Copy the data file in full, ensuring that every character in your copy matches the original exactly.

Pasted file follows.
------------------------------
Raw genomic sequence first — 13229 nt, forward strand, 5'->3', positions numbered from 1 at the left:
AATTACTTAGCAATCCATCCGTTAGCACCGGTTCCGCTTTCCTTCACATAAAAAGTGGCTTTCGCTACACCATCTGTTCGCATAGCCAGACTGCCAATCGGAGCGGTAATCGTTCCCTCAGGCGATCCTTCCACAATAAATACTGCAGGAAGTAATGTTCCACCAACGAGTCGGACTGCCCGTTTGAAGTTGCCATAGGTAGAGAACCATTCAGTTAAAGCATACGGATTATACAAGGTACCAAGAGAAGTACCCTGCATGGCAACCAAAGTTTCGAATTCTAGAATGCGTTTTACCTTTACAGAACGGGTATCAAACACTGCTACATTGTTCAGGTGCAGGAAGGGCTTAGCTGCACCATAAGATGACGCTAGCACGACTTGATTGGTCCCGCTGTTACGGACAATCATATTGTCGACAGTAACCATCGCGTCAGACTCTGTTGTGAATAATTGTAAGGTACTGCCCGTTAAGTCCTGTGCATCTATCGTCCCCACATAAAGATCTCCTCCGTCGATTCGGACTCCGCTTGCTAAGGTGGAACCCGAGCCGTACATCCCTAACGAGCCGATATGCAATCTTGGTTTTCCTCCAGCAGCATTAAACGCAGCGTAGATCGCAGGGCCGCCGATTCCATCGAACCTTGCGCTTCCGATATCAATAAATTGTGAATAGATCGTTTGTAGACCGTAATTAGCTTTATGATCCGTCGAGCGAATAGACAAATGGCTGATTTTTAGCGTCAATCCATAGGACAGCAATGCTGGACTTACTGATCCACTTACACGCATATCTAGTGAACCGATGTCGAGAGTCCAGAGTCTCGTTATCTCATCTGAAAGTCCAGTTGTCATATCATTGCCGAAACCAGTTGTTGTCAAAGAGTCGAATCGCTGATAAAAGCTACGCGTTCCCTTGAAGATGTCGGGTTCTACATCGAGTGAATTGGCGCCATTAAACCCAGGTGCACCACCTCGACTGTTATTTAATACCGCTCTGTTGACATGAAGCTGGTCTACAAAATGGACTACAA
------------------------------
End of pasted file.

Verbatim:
Raw genomic sequence first — 13229 nt, forward strand, 5'->3', positions numbered from 1 at the left:
AATTACTTAGCAATCCATCCGTTAGCACCGGTTCCGCTTTCCTTCACATAAAAAGTGGCTTTCGCTACACCATCTGTTCGCATAGCCAGACTGCCAATCGGAGCGGTAATCGTTCCCTCAGGCGATCCTTCCACAATAAATACTGCAGGAAGTAATGTTCCACCAACGAGTCGGACTGCCCGTTTGAAGTTGCCATAGGTAGAGAACCATTCAGTTAAAGCATACGGATTATACAAGGTACCAAGAGAAGTACCCTGCATGGCAACCAAAGTTTCGAATTCTAGAATGCGTTTTACCTTTACAGAACGGGTATCAAACACTGCTACATTGTTCAGGTGCAGGAAGGGCTTAGCTGCACCATAAGATGACGCTAGCACGACTTGATTGGTCCCGCTGTTACGGACAATCATATTGTCGACAGTAACCATCGCGTCAGACTCTGTTGTGAATAATTGTAAGGTACTGCCCGTTAAGTCCTGTGCATCTATCGTCCCCACATAAAGATCTCCTCCGTCGATTCGGACTCCGCTTGCTAAGGTGGAACCCGAGCCGTACATCCCTAACGAGCCGATATGCAATCTTGGTTTTCCTCCAGCAGCATTAAACGCAGCGTAGATCGCAGGGCCGCCGATTCCATCGAACCTTGCGCTTCCGATATCAATAAATTGTGAATAGATCGTTTGTAGACCGTAATTAGCTTTATGATCCGTCGAGCGAATAGACAAATGGCTGATTTTTAGCGTCAATCCATAGGACAGCAATGCTGGACTTACTGATCCACTTACACGCATATCTAGTGAACCGATGTCGAGAGTCCAGAGTCTCGTTATCTCATCTGAAAGTCCAGTTGTCATATCATTGCCGAAACCAGTTGTTGTCAAAGAGTCGAATCGCTGATAAAAGCTACGCGTTCCCTTGAAGATGTCGGGTTCTACATCGAGTGAATTGGCGCCATTAAACCCAGGTGCACCACCTCGACTGTTATTTAATACCGCTCTGTTGACATGAAGCTGGTCTACAAAATGGACTACAA